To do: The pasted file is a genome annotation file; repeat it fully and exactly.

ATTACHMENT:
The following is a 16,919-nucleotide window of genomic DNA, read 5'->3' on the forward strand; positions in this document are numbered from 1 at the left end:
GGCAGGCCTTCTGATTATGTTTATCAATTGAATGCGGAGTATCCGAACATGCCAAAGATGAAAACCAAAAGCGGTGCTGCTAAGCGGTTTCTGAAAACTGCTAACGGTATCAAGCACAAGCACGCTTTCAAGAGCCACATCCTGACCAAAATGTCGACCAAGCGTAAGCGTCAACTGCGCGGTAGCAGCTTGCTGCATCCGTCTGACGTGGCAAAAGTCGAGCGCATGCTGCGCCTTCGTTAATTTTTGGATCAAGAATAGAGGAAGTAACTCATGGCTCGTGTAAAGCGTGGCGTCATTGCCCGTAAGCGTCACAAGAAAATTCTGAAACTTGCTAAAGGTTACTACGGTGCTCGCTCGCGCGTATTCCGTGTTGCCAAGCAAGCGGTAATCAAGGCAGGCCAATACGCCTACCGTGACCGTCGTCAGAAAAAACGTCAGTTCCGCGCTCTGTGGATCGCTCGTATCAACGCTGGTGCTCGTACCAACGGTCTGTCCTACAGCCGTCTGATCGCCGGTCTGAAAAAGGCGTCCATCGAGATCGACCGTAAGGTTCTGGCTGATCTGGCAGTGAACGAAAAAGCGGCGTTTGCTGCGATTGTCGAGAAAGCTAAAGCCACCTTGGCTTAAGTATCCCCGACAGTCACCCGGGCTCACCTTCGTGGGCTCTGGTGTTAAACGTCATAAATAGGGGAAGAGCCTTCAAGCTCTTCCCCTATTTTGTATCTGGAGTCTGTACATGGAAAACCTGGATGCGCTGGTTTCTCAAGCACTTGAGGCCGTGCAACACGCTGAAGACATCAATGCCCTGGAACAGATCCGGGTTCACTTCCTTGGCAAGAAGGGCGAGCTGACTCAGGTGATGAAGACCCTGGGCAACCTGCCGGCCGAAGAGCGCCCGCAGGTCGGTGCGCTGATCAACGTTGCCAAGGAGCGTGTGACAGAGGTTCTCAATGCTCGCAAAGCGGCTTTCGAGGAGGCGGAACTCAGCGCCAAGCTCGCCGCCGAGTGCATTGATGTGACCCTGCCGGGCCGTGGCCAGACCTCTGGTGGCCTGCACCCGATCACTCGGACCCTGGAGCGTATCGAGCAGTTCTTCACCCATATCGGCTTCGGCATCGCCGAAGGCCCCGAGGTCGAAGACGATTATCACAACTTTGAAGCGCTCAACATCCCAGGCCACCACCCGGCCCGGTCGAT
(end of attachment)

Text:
The following is a 16,919-nucleotide window of genomic DNA, read 5'->3' on the forward strand; positions in this document are numbered from 1 at the left end:
GGCAGGCCTTCTGATTATGTTTATCAATTGAATGCGGAGTATCCGAACATGCCAAAGATGAAAACCAAAAGCGGTGCTGCTAAGCGGTTTCTGAAAACTGCTAACGGTATCAAGCACAAGCACGCTTTCAAGAGCCACATCCTGACCAAAATGTCGACCAAGCGTAAGCGTCAACTGCGCGGTAGCAGCTTGCTGCATCCGTCTGACGTGGCAAAAGTCGAGCGCATGCTGCGCCTTCGTTAATTTTTGGATCAAGAATAGAGGAAGTAACTCATGGCTCGTGTAAAGCGTGGCGTCATTGCCCGTAAGCGTCACAAGAAAATTCTGAAACTTGCTAAAGGTTACTACGGTGCTCGCTCGCGCGTATTCCGTGTTGCCAAGCAAGCGGTAATCAAGGCAGGCCAATACGCCTACCGTGACCGTCGTCAGAAAAAACGTCAGTTCCGCGCTCTGTGGATCGCTCGTATCAACGCTGGTGCTCGTACCAACGGTCTGTCCTACAGCCGTCTGATCGCCGGTCTGAAAAAGGCGTCCATCGAGATCGACCGTAAGGTTCTGGCTGATCTGGCAGTGAACGAAAAAGCGGCGTTTGCTGCGATTGTCGAGAAAGCTAAAGCCACCTTGGCTTAAGTATCCCCGACAGTCACCCGGGCTCACCTTCGTGGGCTCTGGTGTTAAACGTCATAAATAGGGGAAGAGCCTTCAAGCTCTTCCCCTATTTTGTATCTGGAGTCTGTACATGGAAAACCTGGATGCGCTGGTTTCTCAAGCACTTGAGGCCGTGCAACACGCTGAAGACATCAATGCCCTGGAACAGATCCGGGTTCACTTCCTTGGCAAGAAGGGCGAGCTGACTCAGGTGATGAAGACCCTGGGCAACCTGCCGGCCGAAGAGCGCCCGCAGGTCGGTGCGCTGATCAACGTTGCCAAGGAGCGTGTGACAGAGGTTCTCAATGCTCGCAAAGCGGCTTTCGAGGAGGCGGAACTCAGCGCCAAGCTCGCCGCCGAGTGCATTGATGTGACCCTGCCGGGCCGTGGCCAGACCTCTGGTGGCCTGCACCCGATCACTCGGACCCTGGAGCGTATCGAGCAGTTCTTCACCCATATCGGCTTCGGCATCGCCGAAGGCCCCGAGGTCGAAGACGATTATCACAACTTTGAAGCGCTCAACATCCCAGGCCACCACCCGGCCCGGTCGAT